As part of the study, researchers examined more than 5000 adults aged 30 and above on the basis of long term monitoring of air quality in different electoral wards around Britain during different time periods, and national data on causes of death.
The study linked black smoke and sulphur dioxide to the chances of an early death.
Despite a fall in air pollutants over the study period, as measured by the air quality readings, the risk of an early death remained, even at the comparatively low levels of air pollutants during the most recent time frame.
This was especially true for deaths from respiratory illness.
The risk of an early death from respiratory disease rose by almost 4 percent for every 10 ug/m3 increase in black smoke, and by 13 percent for every 10 parts per billion increase in sulphur dioxide during 1982-98.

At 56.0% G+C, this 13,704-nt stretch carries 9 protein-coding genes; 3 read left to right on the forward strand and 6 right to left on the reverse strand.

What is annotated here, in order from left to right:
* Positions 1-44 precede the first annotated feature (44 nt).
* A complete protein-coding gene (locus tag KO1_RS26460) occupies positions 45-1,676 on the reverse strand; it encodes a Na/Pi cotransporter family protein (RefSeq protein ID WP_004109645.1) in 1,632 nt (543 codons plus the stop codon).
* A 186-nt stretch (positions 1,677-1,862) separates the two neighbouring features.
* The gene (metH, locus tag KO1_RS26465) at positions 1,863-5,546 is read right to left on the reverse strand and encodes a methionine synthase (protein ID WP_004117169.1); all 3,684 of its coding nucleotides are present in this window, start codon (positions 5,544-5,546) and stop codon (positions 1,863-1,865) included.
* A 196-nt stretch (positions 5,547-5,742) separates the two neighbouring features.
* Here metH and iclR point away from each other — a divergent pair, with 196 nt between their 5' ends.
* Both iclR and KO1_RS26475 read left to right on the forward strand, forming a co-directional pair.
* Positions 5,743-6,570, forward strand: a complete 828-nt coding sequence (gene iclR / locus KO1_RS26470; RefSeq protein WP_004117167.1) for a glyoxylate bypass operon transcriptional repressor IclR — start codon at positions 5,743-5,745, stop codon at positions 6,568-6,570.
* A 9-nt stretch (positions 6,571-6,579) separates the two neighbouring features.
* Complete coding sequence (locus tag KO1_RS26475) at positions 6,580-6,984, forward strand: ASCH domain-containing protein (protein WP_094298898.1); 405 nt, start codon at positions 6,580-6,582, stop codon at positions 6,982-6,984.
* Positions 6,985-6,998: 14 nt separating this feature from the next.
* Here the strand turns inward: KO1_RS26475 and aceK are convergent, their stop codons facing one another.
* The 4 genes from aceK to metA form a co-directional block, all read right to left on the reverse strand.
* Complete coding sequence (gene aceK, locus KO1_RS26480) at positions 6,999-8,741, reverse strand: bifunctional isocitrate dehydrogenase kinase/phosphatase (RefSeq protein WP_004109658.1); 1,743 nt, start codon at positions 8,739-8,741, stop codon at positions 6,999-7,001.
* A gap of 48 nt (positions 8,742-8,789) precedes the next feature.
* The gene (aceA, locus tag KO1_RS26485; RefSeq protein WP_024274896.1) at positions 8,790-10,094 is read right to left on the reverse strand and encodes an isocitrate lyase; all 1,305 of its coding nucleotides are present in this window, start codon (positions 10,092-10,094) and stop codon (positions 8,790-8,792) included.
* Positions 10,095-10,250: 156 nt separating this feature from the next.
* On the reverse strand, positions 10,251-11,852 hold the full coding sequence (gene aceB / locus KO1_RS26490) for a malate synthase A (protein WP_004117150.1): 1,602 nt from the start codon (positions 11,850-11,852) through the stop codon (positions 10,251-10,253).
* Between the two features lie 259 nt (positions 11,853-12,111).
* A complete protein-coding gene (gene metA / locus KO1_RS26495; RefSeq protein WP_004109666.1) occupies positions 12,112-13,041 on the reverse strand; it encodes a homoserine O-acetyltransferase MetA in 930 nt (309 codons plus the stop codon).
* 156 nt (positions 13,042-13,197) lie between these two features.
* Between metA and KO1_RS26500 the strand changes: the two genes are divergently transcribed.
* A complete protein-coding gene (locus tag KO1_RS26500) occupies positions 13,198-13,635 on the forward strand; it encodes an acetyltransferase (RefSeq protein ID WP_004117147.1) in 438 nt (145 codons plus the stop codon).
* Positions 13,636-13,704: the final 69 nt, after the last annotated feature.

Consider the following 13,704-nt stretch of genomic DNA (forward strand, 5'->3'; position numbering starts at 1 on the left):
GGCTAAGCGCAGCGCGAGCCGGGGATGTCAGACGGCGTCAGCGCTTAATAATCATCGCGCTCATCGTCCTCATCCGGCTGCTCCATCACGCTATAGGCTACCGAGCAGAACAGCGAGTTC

The figures held true even after adjusting for factors known to increase the chances of an early death, including social deprivation.
The findings of the study were published in Great Britain Online First Thorax.